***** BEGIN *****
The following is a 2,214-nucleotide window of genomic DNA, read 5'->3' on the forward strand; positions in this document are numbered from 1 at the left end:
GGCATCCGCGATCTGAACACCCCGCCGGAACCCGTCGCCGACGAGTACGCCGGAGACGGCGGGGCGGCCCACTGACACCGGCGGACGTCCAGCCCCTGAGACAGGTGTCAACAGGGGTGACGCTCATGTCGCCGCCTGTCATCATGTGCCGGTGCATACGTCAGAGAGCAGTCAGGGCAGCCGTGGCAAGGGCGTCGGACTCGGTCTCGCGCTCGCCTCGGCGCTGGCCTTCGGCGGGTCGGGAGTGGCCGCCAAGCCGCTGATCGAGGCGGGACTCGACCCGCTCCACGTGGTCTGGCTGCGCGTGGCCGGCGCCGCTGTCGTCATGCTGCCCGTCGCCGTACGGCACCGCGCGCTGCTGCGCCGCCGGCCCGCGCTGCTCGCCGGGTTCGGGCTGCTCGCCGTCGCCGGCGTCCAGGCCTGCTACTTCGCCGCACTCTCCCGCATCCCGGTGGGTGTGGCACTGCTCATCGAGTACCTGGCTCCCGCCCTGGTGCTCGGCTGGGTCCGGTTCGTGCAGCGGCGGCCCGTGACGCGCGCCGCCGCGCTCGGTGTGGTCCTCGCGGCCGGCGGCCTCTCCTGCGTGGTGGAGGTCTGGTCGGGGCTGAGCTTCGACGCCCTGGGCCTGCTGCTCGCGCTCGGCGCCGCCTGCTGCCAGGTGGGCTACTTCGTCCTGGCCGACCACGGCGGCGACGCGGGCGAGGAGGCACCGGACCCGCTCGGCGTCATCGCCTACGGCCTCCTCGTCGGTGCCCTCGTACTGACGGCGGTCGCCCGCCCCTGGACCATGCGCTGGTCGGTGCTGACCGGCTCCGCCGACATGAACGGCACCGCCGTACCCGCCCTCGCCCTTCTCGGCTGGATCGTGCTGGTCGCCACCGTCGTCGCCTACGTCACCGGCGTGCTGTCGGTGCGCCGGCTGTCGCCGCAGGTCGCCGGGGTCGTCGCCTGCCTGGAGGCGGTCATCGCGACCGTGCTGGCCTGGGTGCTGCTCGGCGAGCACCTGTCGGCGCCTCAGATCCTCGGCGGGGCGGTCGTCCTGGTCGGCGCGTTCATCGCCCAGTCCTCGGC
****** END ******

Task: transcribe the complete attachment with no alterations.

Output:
The following is a 2,214-nucleotide window of genomic DNA, read 5'->3' on the forward strand; positions in this document are numbered from 1 at the left end:
GGCATCCGCGATCTGAACACCCCGCCGGAACCCGTCGCCGACGAGTACGCCGGAGACGGCGGGGCGGCCCACTGACACCGGCGGACGTCCAGCCCCTGAGACAGGTGTCAACAGGGGTGACGCTCATGTCGCCGCCTGTCATCATGTGCCGGTGCATACGTCAGAGAGCAGTCAGGGCAGCCGTGGCAAGGGCGTCGGACTCGGTCTCGCGCTCGCCTCGGCGCTGGCCTTCGGCGGGTCGGGAGTGGCCGCCAAGCCGCTGATCGAGGCGGGACTCGACCCGCTCCACGTGGTCTGGCTGCGCGTGGCCGGCGCCGCTGTCGTCATGCTGCCCGTCGCCGTACGGCACCGCGCGCTGCTGCGCCGCCGGCCCGCGCTGCTCGCCGGGTTCGGGCTGCTCGCCGTCGCCGGCGTCCAGGCCTGCTACTTCGCCGCACTCTCCCGCATCCCGGTGGGTGTGGCACTGCTCATCGAGTACCTGGCTCCCGCCCTGGTGCTCGGCTGGGTCCGGTTCGTGCAGCGGCGGCCCGTGACGCGCGCCGCCGCGCTCGGTGTGGTCCTCGCGGCCGGCGGCCTCTCCTGCGTGGTGGAGGTCTGGTCGGGGCTGAGCTTCGACGCCCTGGGCCTGCTGCTCGCGCTCGGCGCCGCCTGCTGCCAGGTGGGCTACTTCGTCCTGGCCGACCACGGCGGCGACGCGGGCGAGGAGGCACCGGACCCGCTCGGCGTCATCGCCTACGGCCTCCTCGTCGGTGCCCTCGTACTGACGGCGGTCGCCCGCCCCTGGACCATGCGCTGGTCGGTGCTGACCGGCTCCGCCGACATGAACGGCACCGCCGTACCCGCCCTCGCCCTTCTCGGCTGGATCGTGCTGGTCGCCACCGTCGTCGCCTACGTCACCGGCGTGCTGTCGGTGCGCCGGCTGTCGCCGCAGGTCGCCGGGGTCGTCGCCTGCCTGGAGGCGGTCATCGCGACCGTGCTGGCCTGGGTGCTGCTCGGCGAGCACCTGTCGGCGCCTCAGATCCTCGGCGGGGCGGTCGTCCTGGTCGGCGCGTTCATCGCCCAGTCCTCGGC